Source: (-0001) World Council of Churches. Downloaded 10 August 2005.
In the last years we have been witnesses of how Truth and Reconciliation Commissions
(TRC) spread around the world1. It is interesting to note the addition of the word
â€œReconciliationâ€ to these Commissions. Truth Commissions have been an instrument to deal
with issues related to human rights violations in more than twenty countries in the last three
decades2. But only in the last one, after the South African Truth and Reconciliation
Commission, these two concepts have become a â€œtrade markâ€ of these initiatives.
This addition has not been done without strong discussions. In the Peruvian case, for instance,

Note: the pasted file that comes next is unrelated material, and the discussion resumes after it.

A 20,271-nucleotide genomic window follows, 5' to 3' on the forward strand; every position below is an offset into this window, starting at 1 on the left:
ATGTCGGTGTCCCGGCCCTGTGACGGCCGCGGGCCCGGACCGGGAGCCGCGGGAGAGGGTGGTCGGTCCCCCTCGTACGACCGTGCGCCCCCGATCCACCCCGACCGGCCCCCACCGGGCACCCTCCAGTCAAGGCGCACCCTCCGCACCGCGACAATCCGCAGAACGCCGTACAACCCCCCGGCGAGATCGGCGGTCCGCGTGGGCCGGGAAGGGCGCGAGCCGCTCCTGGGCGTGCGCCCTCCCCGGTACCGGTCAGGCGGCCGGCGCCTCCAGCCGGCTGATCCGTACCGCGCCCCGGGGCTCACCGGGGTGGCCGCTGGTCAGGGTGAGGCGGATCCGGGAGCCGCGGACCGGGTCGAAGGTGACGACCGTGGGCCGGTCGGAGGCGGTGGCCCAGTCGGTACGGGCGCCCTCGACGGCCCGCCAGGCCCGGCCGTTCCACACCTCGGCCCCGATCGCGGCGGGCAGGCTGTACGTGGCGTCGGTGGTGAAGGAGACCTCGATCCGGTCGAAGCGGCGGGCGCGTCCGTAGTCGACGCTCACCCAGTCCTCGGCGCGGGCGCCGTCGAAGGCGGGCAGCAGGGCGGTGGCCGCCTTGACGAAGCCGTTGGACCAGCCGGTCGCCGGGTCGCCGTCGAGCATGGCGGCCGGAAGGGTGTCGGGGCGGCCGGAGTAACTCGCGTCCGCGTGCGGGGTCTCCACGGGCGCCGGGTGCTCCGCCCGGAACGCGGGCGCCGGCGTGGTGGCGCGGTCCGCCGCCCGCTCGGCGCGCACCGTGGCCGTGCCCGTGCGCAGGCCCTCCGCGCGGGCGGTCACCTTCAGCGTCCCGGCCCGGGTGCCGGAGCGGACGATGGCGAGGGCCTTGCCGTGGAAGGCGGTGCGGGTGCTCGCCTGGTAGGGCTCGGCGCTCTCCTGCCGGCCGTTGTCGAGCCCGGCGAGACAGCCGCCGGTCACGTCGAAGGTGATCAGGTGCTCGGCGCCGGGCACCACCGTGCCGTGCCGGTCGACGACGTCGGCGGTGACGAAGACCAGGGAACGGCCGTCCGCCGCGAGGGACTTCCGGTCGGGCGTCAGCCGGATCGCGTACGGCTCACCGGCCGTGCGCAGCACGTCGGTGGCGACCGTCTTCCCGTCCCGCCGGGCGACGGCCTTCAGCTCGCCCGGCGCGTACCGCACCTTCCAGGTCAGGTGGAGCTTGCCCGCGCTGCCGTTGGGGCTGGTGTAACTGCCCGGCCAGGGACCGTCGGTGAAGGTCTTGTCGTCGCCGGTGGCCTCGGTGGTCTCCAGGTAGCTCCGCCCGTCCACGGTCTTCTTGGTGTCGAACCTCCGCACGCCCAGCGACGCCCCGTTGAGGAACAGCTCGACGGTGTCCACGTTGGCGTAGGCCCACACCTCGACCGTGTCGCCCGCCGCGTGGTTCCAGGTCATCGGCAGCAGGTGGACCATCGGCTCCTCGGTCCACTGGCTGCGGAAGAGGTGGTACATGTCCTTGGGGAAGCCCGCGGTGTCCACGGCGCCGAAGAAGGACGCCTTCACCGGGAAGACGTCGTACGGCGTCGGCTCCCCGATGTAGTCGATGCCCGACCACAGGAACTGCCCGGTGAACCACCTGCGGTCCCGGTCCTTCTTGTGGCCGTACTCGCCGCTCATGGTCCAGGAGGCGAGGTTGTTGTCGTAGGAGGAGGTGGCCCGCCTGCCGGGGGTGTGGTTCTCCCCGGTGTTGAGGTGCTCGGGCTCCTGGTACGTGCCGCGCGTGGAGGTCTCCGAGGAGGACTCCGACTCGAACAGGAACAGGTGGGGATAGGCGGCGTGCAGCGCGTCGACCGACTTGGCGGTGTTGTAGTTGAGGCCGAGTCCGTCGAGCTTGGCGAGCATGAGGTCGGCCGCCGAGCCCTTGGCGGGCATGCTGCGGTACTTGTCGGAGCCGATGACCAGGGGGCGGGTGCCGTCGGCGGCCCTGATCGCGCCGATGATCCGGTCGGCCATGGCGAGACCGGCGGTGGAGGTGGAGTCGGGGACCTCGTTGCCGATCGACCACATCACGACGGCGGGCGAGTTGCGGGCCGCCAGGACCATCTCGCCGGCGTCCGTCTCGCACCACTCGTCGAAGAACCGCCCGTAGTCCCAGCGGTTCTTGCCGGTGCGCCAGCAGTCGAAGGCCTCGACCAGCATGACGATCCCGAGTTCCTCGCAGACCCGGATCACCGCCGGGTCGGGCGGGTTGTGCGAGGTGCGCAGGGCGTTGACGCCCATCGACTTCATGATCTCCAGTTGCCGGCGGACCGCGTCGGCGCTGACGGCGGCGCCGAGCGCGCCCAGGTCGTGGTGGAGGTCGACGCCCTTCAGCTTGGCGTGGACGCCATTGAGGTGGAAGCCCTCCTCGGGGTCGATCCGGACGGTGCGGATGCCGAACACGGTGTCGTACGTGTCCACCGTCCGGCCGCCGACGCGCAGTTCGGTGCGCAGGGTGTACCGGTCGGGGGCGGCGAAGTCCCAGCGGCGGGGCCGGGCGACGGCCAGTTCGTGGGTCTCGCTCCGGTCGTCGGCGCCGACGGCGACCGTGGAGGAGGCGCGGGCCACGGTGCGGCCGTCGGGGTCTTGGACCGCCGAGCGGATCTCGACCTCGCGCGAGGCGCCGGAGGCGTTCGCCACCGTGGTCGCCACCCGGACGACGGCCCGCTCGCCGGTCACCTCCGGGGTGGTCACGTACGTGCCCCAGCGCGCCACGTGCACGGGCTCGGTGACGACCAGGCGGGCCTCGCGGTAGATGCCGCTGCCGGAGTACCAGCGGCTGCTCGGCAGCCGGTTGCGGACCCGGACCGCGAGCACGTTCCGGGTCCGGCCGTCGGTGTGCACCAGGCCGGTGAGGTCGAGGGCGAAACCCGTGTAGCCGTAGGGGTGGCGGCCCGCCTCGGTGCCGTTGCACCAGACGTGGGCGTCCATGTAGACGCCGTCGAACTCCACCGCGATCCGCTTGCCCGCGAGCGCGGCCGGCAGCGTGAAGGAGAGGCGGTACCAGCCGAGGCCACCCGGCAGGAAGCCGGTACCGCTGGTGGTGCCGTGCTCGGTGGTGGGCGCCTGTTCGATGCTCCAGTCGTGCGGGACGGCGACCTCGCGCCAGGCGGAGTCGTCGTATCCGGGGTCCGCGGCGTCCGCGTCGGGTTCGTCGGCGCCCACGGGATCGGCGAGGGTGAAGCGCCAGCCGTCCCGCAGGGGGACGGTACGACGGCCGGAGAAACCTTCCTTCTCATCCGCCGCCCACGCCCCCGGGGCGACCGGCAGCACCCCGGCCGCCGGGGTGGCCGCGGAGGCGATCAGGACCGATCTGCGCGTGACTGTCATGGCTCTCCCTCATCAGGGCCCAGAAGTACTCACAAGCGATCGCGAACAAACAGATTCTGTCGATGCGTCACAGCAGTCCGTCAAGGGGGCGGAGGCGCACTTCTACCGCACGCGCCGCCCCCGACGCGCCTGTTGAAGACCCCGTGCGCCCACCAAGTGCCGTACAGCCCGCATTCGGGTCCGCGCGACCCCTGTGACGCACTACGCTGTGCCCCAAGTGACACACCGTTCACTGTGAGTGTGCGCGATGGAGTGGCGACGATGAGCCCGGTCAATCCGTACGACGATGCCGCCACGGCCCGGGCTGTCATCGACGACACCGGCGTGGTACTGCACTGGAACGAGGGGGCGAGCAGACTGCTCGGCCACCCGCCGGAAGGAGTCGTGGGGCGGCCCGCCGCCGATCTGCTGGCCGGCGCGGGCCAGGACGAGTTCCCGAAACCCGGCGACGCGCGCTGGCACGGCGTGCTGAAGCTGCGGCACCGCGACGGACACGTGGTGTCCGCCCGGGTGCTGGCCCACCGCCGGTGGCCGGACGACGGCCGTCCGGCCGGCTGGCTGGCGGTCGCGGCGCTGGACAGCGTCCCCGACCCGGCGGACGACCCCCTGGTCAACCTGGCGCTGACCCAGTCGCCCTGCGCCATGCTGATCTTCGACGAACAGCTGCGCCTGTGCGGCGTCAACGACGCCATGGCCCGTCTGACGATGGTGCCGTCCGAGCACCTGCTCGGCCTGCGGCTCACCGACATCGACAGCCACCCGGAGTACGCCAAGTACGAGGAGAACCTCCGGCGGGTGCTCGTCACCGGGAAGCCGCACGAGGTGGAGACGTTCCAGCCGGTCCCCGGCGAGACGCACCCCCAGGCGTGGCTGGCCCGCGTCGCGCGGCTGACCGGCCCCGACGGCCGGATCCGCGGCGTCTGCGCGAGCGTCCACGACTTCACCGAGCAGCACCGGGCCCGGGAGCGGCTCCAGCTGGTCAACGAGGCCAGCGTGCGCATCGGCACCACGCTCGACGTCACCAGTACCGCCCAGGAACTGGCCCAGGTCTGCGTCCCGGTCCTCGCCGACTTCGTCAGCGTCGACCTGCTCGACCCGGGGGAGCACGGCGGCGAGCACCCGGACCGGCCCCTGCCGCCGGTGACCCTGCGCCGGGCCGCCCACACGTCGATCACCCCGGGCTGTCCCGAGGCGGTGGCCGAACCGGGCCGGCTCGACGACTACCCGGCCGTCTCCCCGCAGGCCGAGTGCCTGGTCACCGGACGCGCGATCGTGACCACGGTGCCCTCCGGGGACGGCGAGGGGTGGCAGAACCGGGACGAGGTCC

many human rights organizations still question the inclusion of this concept. For many, it is
only a Christian perspective that instead of adding something to Truth weakens the process of
Therefore, if we are for a Centre for Justice and Reconciliation (CJR), we should make it clear
that Reconciliation not only does not diminish the importance of Justice but opens it to a
different dimension, which includes restorative processes, reparations and healing.
It is important, however to admit that the resistance to include reconciliation has historical
bases. In some cases the voices of the churches have called for reconciliation requesting that
facts from the past should be forgotten. But these facts included summary executions, torture,
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